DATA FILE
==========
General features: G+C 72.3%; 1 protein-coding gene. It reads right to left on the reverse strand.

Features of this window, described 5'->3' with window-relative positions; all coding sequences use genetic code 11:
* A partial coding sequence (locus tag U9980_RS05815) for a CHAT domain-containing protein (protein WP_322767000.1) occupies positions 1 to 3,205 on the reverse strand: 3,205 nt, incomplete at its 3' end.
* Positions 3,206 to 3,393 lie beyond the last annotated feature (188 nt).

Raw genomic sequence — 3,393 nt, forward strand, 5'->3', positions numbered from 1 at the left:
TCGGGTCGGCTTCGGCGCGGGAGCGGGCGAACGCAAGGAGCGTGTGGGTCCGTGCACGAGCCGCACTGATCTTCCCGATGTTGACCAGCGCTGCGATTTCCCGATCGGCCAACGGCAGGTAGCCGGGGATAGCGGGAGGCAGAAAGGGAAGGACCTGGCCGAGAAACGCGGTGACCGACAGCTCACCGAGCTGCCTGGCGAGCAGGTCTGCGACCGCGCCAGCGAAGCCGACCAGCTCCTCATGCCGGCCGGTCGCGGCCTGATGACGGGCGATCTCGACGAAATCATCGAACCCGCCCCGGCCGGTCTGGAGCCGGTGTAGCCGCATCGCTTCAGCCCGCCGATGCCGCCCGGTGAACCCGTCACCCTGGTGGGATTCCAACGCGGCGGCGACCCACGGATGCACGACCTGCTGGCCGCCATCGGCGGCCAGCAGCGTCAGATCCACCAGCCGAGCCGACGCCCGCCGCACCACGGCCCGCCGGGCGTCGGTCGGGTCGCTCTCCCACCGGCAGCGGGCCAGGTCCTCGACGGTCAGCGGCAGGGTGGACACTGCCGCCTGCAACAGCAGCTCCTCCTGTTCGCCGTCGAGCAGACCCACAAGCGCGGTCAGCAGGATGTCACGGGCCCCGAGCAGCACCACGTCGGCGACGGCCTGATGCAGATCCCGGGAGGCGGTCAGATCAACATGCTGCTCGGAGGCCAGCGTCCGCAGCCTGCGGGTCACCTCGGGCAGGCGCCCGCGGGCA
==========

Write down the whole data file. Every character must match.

General features: G+C 72.3%; 1 protein-coding gene. It reads right to left on the reverse strand.

Features of this window, described 5'->3' with window-relative positions; all coding sequences use genetic code 11:
* A partial coding sequence (locus tag U9980_RS05815) for a CHAT domain-containing protein (protein WP_322767000.1) occupies positions 1 to 3,205 on the reverse strand: 3,205 nt, incomplete at its 3' end.
* Positions 3,206 to 3,393 lie beyond the last annotated feature (188 nt).

Raw genomic sequence — 3,393 nt, forward strand, 5'->3', positions numbered from 1 at the left:
TCGGGTCGGCTTCGGCGCGGGAGCGGGCGAACGCAAGGAGCGTGTGGGTCCGTGCACGAGCCGCACTGATCTTCCCGATGTTGACCAGCGCTGCGATTTCCCGATCGGCCAACGGCAGGTAGCCGGGGATAGCGGGAGGCAGAAAGGGAAGGACCTGGCCGAGAAACGCGGTGACCGACAGCTCACCGAGCTGCCTGGCGAGCAGGTCTGCGACCGCGCCAGCGAAGCCGACCAGCTCCTCATGCCGGCCGGTCGCGGCCTGATGACGGGCGATCTCGACGAAATCATCGAACCCGCCCCGGCCGGTCTGGAGCCGGTGTAGCCGCATCGCTTCAGCCCGCCGATGCCGCCCGGTGAACCCGTCACCCTGGTGGGATTCCAACGCGGCGGCGACCCACGGATGCACGACCTGCTGGCCGCCATCGGCGGCCAGCAGCGTCAGATCCACCAGCCGAGCCGACGCCCGCCGCACCACGGCCCGCCGGGCGTCGGTCGGGTCGCTCTCCCACCGGCAGCGGGCCAGGTCCTCGACGGTCAGCGGCAGGGTGGACACTGCCGCCTGCAACAGCAGCTCCTCCTGTTCGCCGTCGAGCAGACCCACAAGCGCGGTCAGCAGGATGTCACGGGCCCCGAGCAGCACCACGTCGGCGACGGCCTGATGCAGATCCCGGGAGGCGGTCAGATCAACATGCTGCTCGGAGGCCAGCGTCCGCAGCCTGCGGGTCACCTCGGGCAGGCGCCCGCGGGCA